Intervention: Device: Navigator®
  • Active Comparator: Group2-diabetologist

    The patient will follow the same educational process as group 1 concerning insulin dose adaptation. They will use the continous glucose monitoring device according to the diabetologist's prescription and they will receive precise instructions to make considering results. The duration of the use of the Navigator® will be increased if one of the following criteria is observed at the consultation each 3 months:

    • HbA1c>=7.5%
    • 1 severe hypoglycaemia or more
    • More than 4 benign hypoglycaemia per week

    According to these criteria, every 3 months, the duration of the use of the monitoring system will be increased as following:

    • step 1: 3 sensors per month
    • step 2: 4 sensors per month
    • step 3: 5 sensors per month
    • step 4: continuous use
    Intervention: Device: Navigator®
  • Placebo Comparator: Group3-Control
    Usual follow up with self-monitoring blood glucose.
    Intervention: Device: Placebo
Riveline JP, Schaepelynck P, Chaillous L, Renard E, Sola-Gazagnes A, Penfornis A, Tubiana-Rufi N, Sulmont V, Catargi B, Lukas C, Radermecker RP, Thivolet C, Moreau F, Benhamou PY, Guerci B, Leguerrier AM, Millot L, Sachon C, Charpentier G, Hanaire H; EVADIAC Sensor Study Group. Assessment of patient-led or physician-driven continuous glucose monitoring in patients with poorly controlled type 1 diabetes using basal-bolus insulin regimens: a 1-year multicenter study. Diabetes Care. 2012 May;35(5):965-71. doi: 10.2337/dc11-2021. Epub 2012 Mar 28.

*   Includes publications given by the data provider as well as publications identified by ClinicalTrials.gov Identifier (NCT Number) in Medline.
 
Completed
180
June 2010
June 2010   (final data collection date for primary outcome measure)

Inclusion Criteria:

  • Type 1 Diabetes for ≥ 12 months or more (including Cpeptide negative secondary diabetes)
  • Children between 8 and 18 years old
  • Adults between 18 and 60 years old
  • Patients treated with basal-bolus insulin regimens, pump or multiple daily injection, only with analogs, for at least 6 months
  • Performing at least 2 finger sticks glucose controls per day
  • Able and motivated to use the device
  • HbA1c ≥ 8% twice with HPLC method(DCA 2000 excluded)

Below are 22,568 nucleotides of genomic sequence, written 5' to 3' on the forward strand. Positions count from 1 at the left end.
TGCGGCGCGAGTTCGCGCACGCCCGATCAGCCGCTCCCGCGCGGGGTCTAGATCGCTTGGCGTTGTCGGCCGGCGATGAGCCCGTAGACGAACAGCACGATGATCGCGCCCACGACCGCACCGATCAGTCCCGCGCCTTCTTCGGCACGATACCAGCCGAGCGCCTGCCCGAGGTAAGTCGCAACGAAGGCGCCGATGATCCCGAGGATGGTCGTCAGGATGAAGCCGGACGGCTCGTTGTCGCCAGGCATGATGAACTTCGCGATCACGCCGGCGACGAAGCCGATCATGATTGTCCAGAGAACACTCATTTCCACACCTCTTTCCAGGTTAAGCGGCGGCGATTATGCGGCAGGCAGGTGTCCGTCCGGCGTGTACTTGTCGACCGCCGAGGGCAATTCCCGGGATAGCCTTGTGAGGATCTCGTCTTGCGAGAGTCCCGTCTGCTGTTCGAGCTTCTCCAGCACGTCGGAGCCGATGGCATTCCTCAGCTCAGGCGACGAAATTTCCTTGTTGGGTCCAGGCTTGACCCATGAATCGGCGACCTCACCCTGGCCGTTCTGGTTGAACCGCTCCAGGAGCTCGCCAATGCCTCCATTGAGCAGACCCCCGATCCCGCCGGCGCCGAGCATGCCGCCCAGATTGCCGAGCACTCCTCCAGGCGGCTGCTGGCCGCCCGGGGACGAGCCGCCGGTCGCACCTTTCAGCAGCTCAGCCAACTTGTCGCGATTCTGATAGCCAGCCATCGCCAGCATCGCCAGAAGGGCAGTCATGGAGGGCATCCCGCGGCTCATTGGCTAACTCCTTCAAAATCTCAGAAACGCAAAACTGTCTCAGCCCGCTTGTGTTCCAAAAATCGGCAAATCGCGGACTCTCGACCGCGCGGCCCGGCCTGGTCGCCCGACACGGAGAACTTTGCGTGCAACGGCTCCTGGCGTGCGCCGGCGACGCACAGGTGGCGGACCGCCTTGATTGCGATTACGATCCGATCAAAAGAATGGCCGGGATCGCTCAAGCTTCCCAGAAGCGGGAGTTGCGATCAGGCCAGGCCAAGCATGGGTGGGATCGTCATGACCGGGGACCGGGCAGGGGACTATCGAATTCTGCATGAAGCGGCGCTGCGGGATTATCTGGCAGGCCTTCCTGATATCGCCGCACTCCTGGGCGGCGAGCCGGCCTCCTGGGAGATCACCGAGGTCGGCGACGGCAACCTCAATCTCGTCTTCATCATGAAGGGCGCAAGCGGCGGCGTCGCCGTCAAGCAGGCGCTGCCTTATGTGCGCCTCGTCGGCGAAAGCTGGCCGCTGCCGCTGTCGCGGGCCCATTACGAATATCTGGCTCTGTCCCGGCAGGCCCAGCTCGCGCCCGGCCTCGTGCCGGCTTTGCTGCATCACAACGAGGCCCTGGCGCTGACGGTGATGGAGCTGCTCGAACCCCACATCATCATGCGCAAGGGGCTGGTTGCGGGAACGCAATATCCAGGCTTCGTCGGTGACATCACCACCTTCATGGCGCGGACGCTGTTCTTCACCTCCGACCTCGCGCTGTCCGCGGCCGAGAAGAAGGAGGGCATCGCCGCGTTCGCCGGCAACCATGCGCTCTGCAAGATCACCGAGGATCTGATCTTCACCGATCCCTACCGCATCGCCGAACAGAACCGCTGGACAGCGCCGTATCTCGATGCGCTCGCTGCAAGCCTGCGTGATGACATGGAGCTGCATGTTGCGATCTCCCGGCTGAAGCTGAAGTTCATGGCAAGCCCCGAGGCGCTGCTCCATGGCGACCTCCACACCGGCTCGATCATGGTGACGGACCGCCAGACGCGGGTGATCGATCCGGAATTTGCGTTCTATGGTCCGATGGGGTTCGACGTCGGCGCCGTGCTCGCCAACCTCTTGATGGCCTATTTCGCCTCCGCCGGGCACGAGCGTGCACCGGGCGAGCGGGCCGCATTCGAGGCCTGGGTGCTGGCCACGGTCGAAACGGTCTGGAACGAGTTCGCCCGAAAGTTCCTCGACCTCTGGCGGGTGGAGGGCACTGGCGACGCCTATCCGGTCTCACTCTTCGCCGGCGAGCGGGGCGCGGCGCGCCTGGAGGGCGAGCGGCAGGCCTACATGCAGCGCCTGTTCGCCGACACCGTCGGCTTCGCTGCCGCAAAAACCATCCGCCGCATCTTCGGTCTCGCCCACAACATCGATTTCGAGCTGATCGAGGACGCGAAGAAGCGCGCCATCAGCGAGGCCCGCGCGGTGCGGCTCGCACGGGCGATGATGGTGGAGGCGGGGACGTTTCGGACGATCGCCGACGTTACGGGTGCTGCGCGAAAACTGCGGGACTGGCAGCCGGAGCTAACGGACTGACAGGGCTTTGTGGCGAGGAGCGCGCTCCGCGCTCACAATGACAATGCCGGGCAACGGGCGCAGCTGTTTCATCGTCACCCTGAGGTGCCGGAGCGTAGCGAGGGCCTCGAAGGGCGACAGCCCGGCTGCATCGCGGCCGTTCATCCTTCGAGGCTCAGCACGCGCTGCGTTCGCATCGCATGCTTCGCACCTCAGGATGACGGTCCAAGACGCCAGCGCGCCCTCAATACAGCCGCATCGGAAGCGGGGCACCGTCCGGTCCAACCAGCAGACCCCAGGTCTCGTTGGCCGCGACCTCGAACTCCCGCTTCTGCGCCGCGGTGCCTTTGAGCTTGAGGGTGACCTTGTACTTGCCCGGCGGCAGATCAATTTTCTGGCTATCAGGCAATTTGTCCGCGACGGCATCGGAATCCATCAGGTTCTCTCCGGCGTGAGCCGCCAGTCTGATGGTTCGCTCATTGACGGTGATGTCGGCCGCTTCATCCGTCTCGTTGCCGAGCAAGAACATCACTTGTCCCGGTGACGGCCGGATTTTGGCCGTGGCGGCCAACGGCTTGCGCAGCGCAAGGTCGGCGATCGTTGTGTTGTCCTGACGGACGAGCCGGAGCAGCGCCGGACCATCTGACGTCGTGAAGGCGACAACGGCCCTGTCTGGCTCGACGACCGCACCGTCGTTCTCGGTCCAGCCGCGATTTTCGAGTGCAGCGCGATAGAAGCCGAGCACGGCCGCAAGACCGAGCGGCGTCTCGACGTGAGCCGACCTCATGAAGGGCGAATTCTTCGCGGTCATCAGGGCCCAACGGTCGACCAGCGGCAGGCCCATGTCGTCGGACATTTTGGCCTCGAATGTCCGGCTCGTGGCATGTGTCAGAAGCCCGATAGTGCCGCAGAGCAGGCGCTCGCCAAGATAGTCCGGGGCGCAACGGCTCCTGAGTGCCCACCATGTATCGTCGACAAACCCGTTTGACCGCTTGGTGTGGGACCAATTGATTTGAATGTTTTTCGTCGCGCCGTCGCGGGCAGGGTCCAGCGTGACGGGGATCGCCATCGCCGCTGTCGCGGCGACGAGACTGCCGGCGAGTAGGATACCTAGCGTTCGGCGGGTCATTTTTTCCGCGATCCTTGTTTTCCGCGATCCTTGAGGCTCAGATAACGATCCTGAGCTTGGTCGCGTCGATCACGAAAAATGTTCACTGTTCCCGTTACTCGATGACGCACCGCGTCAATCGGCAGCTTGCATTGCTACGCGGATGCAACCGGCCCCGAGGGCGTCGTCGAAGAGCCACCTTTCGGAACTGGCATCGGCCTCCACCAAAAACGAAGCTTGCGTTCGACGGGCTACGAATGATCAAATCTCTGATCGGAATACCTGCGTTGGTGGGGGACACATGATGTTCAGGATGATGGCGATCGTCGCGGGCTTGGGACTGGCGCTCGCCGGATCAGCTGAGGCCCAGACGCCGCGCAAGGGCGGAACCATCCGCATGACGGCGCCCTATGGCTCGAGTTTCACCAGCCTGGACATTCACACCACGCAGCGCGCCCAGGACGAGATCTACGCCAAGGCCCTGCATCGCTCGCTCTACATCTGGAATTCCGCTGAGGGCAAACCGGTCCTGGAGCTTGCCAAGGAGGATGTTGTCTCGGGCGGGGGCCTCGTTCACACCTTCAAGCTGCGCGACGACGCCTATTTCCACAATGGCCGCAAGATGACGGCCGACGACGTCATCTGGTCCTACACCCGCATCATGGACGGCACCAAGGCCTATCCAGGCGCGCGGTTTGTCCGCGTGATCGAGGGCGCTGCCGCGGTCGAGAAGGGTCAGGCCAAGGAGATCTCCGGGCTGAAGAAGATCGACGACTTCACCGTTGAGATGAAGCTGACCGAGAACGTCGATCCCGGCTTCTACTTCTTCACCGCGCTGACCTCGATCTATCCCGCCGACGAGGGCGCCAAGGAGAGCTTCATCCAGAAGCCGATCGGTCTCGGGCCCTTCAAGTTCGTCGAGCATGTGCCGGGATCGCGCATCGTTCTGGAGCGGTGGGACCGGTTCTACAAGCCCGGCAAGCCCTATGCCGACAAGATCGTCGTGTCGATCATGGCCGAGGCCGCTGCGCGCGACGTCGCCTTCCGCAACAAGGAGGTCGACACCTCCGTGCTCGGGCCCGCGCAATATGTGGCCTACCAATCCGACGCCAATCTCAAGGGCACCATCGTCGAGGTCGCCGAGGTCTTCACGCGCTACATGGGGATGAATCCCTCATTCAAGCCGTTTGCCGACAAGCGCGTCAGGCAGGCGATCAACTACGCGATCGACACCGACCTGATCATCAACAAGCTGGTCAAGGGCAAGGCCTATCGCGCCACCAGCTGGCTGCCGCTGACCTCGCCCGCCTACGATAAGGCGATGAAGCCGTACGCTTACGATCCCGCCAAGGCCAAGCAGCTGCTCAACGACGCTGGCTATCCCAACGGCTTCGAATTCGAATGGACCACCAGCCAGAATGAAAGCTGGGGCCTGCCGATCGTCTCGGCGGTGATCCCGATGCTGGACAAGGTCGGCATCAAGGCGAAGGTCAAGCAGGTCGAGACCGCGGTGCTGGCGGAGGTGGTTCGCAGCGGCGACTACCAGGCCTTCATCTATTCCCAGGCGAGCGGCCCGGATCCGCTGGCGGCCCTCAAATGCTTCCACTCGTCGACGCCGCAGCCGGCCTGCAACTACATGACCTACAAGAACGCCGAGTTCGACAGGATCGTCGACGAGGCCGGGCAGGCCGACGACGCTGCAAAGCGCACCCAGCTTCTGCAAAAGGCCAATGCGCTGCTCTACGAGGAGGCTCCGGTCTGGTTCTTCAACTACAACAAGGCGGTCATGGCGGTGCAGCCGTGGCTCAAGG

• Written informed consent obtained prior to enrollment in the study

Exclusion Criteria:

  • Blindness or impaired vision so the screen cannot be recognized
  • Allergy to sensor
  • Active proliferative retinopathy not stabilized by laser or vitrectomy occurence in the 6 months prior to visit 1, or any other unstable (rapidly progressing) retinopathy that may require photocoagulation or surgical treatment during study
  • Treatment with systemic corticosteroid or medication known to influence insulin sensitivity in the 3 months prioir to visit 1
  • Pregnancy
  • Manifest psychiatric disturbance
  • Presence of any conditions (medical, including clinically significant abnormal laboratory test, psychological, social or geographical) actuel or anticipated that the investigators feels would compromise the patient safety or limit his/her successful participation in the study.
  • Hemoglobinopathy that interfers with HbA1c measurement
Both
8 Years to 60 Years
No
Contact information is only displayed when the study is recruiting subjects
France,   Belgium
 
NCT00726440
2007-A01022-51
No
Centre d’Etudes et de Recherche pour l’Intensification du Traitement du Diabète
Centre d’Etudes et de Recherche pour l’Intensification du Traitement du Diabète
Abbott
Study Director: Jean-Pierre Riveline, MD CH Sud Francilien
Centre d’Etudes et de Recherche pour l’Intensification du Traitement du Diabète
April 2011

ICMJE     Data element required by the International Committee of Medical Journal Editors and the World Health Organization ICTRP